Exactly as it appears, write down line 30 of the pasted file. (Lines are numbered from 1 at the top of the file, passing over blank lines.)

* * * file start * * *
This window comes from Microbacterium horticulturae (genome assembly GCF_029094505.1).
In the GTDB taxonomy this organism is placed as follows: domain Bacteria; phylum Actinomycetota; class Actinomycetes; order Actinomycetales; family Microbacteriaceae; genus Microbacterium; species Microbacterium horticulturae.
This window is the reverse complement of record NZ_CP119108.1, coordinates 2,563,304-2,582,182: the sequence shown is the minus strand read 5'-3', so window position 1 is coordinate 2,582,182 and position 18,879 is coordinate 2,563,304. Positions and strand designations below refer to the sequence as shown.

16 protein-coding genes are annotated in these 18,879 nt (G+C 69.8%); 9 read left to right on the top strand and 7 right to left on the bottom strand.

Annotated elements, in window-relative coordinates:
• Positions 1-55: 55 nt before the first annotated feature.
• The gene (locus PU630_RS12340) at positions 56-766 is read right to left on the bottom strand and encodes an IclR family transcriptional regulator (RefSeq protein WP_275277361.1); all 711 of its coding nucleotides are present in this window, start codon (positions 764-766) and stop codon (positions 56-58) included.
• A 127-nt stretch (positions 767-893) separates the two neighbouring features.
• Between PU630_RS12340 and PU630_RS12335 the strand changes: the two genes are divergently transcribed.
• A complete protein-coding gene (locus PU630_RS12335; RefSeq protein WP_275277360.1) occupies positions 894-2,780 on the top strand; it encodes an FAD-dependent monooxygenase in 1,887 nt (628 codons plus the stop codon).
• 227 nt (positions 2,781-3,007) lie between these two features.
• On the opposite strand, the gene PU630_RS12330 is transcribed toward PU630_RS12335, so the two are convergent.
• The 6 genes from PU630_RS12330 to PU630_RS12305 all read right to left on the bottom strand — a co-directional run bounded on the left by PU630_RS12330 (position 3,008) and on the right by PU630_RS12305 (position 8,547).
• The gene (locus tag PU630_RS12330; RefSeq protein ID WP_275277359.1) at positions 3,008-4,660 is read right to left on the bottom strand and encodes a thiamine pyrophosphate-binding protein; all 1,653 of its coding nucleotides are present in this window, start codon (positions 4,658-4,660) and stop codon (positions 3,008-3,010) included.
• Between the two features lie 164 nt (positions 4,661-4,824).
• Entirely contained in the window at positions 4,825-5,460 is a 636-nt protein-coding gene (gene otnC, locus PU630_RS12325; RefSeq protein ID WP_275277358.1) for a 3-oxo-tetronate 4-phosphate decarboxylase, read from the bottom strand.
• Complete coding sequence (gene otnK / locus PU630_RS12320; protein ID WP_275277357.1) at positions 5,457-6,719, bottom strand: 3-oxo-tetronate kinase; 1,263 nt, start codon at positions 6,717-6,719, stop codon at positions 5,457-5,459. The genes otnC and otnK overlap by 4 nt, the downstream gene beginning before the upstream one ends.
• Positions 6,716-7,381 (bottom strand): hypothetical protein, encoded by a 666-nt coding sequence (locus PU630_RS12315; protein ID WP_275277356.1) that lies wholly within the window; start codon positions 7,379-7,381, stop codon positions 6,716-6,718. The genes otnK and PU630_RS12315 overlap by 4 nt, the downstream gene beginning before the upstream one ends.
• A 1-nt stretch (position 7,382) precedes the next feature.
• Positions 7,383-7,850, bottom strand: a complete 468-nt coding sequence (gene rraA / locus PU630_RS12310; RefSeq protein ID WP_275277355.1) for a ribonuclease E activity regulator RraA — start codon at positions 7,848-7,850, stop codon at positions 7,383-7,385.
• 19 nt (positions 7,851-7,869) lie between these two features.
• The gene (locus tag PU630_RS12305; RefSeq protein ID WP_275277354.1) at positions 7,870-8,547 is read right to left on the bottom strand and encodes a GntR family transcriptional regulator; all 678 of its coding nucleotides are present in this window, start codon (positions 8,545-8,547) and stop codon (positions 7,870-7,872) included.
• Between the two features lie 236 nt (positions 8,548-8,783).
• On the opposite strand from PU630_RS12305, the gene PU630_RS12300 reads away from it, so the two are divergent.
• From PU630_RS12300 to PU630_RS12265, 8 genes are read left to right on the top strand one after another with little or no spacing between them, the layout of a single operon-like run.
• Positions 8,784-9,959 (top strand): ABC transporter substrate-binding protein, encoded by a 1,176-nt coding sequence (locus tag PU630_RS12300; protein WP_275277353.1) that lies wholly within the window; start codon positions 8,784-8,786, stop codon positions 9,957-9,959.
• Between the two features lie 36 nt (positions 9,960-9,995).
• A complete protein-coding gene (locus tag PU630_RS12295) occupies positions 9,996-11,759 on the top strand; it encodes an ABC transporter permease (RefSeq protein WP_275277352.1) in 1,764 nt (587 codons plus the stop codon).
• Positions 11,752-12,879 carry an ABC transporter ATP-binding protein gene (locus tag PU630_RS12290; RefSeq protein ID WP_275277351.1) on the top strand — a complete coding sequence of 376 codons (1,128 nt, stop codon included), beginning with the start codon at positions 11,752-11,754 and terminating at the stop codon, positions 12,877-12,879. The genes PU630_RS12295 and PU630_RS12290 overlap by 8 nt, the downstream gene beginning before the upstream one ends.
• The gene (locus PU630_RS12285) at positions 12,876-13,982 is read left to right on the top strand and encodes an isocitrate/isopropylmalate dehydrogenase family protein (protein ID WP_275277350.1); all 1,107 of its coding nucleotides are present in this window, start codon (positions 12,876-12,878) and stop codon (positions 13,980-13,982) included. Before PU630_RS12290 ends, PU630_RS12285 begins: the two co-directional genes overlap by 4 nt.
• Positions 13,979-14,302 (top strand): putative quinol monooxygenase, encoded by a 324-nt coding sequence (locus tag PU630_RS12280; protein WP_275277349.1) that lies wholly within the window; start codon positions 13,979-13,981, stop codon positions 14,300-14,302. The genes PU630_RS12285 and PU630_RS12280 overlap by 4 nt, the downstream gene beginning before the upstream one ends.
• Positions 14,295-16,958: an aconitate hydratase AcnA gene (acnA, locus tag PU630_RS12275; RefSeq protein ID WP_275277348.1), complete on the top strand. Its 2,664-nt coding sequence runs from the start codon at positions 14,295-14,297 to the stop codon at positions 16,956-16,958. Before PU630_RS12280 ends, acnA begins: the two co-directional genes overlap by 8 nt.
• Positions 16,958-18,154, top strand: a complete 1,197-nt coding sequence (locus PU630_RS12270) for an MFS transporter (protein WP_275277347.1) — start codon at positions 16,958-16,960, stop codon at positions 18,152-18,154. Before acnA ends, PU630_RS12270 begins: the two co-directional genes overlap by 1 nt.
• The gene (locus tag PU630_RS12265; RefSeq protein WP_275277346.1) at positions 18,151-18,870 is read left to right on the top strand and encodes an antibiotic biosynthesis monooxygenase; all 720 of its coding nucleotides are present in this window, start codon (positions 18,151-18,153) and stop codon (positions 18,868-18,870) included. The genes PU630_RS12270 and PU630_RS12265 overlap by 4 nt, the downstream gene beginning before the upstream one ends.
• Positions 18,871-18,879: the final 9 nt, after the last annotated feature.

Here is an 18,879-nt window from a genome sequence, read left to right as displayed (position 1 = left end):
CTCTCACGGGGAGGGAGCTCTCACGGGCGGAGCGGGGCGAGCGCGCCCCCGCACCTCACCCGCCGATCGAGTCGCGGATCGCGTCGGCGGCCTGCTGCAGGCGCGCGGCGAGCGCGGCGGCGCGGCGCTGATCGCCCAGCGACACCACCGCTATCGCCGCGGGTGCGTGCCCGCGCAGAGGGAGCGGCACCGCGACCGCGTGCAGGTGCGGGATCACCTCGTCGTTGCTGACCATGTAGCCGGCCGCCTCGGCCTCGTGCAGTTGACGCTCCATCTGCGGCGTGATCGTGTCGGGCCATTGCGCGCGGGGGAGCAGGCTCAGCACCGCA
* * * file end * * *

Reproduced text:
• The gene (locus PU630_RS12285) at positions 12,876-13,982 is read left to right on the top strand and encodes an isocitrate/isopropylmalate dehydrogenase family protein (protein ID WP_275277350.1); all 1,107 of its coding nucleotides are present in this window, start codon (positions 12,876-12,878) and stop codon (positions 13,980-13,982) included. Before PU630_RS12290 ends, PU630_RS12285 begins: the two co-directional genes overlap by 4 nt.